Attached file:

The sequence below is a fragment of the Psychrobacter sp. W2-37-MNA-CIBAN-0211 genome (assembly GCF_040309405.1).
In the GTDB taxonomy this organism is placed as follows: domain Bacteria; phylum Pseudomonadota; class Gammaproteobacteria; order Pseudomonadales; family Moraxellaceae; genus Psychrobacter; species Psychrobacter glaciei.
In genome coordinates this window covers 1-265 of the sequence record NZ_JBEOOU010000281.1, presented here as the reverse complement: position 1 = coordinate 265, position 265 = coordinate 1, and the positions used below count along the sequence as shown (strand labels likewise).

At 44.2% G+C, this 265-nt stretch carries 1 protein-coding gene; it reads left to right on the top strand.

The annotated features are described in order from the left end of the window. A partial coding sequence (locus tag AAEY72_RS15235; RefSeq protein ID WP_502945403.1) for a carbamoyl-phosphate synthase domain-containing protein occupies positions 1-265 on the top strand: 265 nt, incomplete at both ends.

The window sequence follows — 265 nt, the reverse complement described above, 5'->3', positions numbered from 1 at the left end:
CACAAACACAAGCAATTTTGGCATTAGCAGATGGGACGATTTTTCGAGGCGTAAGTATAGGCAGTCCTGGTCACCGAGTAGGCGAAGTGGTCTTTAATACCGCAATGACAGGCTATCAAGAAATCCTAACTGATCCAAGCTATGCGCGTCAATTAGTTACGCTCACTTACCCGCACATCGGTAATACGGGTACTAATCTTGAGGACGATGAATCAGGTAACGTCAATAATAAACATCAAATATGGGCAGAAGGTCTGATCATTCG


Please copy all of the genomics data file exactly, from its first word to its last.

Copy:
The sequence below is a fragment of the Psychrobacter sp. W2-37-MNA-CIBAN-0211 genome (assembly GCF_040309405.1).
In the GTDB taxonomy this organism is placed as follows: domain Bacteria; phylum Pseudomonadota; class Gammaproteobacteria; order Pseudomonadales; family Moraxellaceae; genus Psychrobacter; species Psychrobacter glaciei.
In genome coordinates this window covers 1-265 of the sequence record NZ_JBEOOU010000281.1, presented here as the reverse complement: position 1 = coordinate 265, position 265 = coordinate 1, and the positions used below count along the sequence as shown (strand labels likewise).

At 44.2% G+C, this 265-nt stretch carries 1 protein-coding gene; it reads left to right on the top strand.

The annotated features are described in order from the left end of the window. A partial coding sequence (locus tag AAEY72_RS15235; RefSeq protein ID WP_502945403.1) for a carbamoyl-phosphate synthase domain-containing protein occupies positions 1-265 on the top strand: 265 nt, incomplete at both ends.

The window sequence follows — 265 nt, the reverse complement described above, 5'->3', positions numbered from 1 at the left end:
CACAAACACAAGCAATTTTGGCATTAGCAGATGGGACGATTTTTCGAGGCGTAAGTATAGGCAGTCCTGGTCACCGAGTAGGCGAAGTGGTCTTTAATACCGCAATGACAGGCTATCAAGAAATCCTAACTGATCCAAGCTATGCGCGTCAATTAGTTACGCTCACTTACCCGCACATCGGTAATACGGGTACTAATCTTGAGGACGATGAATCAGGTAACGTCAATAATAAACATCAAATATGGGCAGAAGGTCTGATCATTCG